Per Diem (called “Prise en Charge” here, or sometimes more blatantly “motivation”) is producing a perverse incentive for participating in development activities. And often because of that we are working with the wrong people. A workshop on Board governance with whole teams consisting of underlings? Of course there is fear in such cases – because the courageous change that is needed cannot be done by fearful underlings.

And so we keep on giving those who come, aside from their per diem, concepts and tools. They love these, they always ask for more. I think it is because they give the illusion of action and that is after all what the donors want: actions and results. People come up with indicators that suggest progress (‘document exists, document is validated’). But such things don’t transform. People simply check the boxes and stay in their comfort zone. They’ll go ‘till here but no further.’

This is not to say that people are not learning. I know they are. They are furiously writing down definitions (and get upset when no definition is given) as well as the quotes I insert here and there about transformation – it’s the Promised Land, a place they want to go but feel they can’t.

One participant has studied in Holland for a year, an agronomist. He can’t stop talking about the paradise he encountered in Holland – the food (‘we ate five times per day!’), the abundance in the stores, the way agriculture is done – the phrases tumble out of his mouth how great everything was. As he talks he looks for signs of awe or confirmation from the others at our table. I am sure they don’t like such stories, especially if they have never been sent on such an awesome trip. Most keep talking with each other or check their cell phones. He rattles of the names of the towns he visited: Deventer, Kampenoord, Middelburg, Wageningen and many more places that most American have never heard of.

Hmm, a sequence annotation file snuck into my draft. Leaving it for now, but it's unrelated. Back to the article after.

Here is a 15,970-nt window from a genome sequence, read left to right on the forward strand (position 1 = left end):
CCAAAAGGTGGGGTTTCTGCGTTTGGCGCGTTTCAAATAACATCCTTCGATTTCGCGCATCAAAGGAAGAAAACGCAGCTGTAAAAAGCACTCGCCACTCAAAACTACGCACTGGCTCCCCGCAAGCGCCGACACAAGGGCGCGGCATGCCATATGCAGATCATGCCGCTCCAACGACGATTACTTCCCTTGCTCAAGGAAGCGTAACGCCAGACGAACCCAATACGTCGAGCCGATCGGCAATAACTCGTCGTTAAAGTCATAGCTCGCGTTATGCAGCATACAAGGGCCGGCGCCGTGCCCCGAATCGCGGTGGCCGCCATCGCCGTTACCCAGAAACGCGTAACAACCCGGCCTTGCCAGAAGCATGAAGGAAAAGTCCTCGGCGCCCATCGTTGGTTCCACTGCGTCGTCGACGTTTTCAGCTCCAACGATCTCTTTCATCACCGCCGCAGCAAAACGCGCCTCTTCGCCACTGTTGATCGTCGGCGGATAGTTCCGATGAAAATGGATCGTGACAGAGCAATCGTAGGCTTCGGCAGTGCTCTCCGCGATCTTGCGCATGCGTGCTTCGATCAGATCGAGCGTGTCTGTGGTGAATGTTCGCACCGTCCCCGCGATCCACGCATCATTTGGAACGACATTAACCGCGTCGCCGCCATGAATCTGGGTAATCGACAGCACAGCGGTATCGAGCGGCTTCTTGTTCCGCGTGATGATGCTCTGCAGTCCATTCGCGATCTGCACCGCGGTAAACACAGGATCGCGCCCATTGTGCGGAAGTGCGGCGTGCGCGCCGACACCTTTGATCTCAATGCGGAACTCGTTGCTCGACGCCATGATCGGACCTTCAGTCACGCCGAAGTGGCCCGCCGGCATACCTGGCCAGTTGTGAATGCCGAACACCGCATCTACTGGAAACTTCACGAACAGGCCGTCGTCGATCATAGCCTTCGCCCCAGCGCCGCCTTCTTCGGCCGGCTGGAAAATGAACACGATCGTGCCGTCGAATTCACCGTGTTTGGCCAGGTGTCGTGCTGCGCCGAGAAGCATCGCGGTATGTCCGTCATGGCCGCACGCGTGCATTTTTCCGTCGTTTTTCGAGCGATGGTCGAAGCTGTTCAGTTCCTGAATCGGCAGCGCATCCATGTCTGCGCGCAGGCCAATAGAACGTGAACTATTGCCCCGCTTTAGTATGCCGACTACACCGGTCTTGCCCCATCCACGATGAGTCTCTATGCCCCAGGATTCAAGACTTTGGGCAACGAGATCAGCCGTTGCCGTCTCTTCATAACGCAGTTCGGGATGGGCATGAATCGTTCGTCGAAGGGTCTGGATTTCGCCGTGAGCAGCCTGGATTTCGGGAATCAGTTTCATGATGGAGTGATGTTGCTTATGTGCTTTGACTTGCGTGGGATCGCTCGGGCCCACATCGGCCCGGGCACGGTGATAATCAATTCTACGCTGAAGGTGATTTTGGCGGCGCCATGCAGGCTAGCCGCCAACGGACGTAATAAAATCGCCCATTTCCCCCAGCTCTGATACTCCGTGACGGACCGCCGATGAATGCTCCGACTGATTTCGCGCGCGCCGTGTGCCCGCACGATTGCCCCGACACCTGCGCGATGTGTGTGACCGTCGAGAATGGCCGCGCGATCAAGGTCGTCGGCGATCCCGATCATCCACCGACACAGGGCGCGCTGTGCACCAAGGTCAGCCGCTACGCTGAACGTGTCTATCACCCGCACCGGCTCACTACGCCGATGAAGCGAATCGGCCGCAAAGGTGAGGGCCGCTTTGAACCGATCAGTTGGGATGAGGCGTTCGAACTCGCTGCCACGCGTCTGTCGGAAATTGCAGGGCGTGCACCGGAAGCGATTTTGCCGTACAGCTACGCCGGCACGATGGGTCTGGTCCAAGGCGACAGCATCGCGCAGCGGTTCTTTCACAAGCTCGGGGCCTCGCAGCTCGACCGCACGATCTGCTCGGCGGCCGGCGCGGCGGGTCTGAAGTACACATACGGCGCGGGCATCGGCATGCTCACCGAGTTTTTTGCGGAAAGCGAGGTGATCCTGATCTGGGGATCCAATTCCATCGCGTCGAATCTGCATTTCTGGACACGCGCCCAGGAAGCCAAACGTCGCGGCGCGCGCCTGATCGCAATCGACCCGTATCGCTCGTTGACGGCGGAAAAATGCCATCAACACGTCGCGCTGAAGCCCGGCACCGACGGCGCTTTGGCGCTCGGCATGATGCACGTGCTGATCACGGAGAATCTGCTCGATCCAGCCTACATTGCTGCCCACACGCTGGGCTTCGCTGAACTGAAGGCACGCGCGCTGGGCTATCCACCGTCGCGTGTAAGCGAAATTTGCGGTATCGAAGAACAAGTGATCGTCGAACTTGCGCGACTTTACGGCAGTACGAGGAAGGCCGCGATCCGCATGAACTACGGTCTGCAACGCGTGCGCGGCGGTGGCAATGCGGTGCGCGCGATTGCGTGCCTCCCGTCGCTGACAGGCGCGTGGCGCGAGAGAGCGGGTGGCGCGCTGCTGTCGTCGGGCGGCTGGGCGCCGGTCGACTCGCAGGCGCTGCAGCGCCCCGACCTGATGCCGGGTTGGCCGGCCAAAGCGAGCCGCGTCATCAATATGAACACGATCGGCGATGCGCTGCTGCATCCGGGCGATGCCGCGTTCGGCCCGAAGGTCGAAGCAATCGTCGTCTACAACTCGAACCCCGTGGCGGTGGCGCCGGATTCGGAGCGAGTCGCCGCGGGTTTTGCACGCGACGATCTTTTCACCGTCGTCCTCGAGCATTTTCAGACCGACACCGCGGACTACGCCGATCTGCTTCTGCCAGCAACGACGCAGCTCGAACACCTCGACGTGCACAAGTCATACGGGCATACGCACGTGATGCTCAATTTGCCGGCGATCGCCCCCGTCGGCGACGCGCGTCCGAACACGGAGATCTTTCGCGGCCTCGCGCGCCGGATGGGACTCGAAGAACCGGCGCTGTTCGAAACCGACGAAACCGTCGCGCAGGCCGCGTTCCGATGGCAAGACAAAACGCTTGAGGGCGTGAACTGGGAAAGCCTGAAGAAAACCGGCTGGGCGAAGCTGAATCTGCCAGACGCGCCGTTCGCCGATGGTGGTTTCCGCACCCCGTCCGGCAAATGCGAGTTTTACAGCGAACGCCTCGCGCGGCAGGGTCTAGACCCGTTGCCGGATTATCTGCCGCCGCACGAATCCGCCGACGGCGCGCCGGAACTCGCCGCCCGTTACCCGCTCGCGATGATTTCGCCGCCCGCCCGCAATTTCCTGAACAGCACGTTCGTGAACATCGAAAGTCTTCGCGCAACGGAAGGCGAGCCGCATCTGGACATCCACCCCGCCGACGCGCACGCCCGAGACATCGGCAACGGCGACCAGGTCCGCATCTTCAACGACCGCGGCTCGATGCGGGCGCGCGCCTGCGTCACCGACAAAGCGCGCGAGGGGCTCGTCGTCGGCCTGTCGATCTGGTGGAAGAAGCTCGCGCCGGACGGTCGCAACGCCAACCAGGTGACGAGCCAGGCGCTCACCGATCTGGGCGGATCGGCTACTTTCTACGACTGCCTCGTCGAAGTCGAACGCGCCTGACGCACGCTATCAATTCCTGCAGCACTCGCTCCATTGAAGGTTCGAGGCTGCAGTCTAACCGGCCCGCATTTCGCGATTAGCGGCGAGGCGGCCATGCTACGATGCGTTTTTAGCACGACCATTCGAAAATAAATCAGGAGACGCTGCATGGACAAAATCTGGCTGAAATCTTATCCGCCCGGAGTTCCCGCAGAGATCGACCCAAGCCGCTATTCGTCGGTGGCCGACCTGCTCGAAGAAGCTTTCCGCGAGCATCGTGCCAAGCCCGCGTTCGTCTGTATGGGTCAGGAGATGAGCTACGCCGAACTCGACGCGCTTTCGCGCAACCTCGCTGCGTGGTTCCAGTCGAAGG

But when I ask him what, of all the things he learned and saw that year, he could use in Mali, his face fell. “We can’t use any of that here.” I am sure his study was funded by an organization or church who put his trip in their Book of Good Deeds. He had a fabulous time and now has something that makes it easy for him to relate to foreigners, especially a Dutch one. He also perfected his English and I am sure he is a hero in his own town.  But maybe he is not also a bit more dissatisfied with life in Mali.

More beasts

There were two animals I had overlooked, a big one and a tiny one. The big one is a turtle even bigger than the one who greeted me upon arrival, about two feet in length and nearly a foot high when standing high on its legs. The tiny one is a fawn, Bambi, who at lunch time comes to the door of the kitchen and awaits his (or her?) surrogate mother – a young man belonging to the kitchen staff who comes out with a baby bottle and fills it with milk. The fawn knows where its food comes from and is patiently waiting before guzzling down the bottle. The kitchen staff doesn’t speak much French but one didn’t need language to figure out that the fawn was an orphan and a few months old.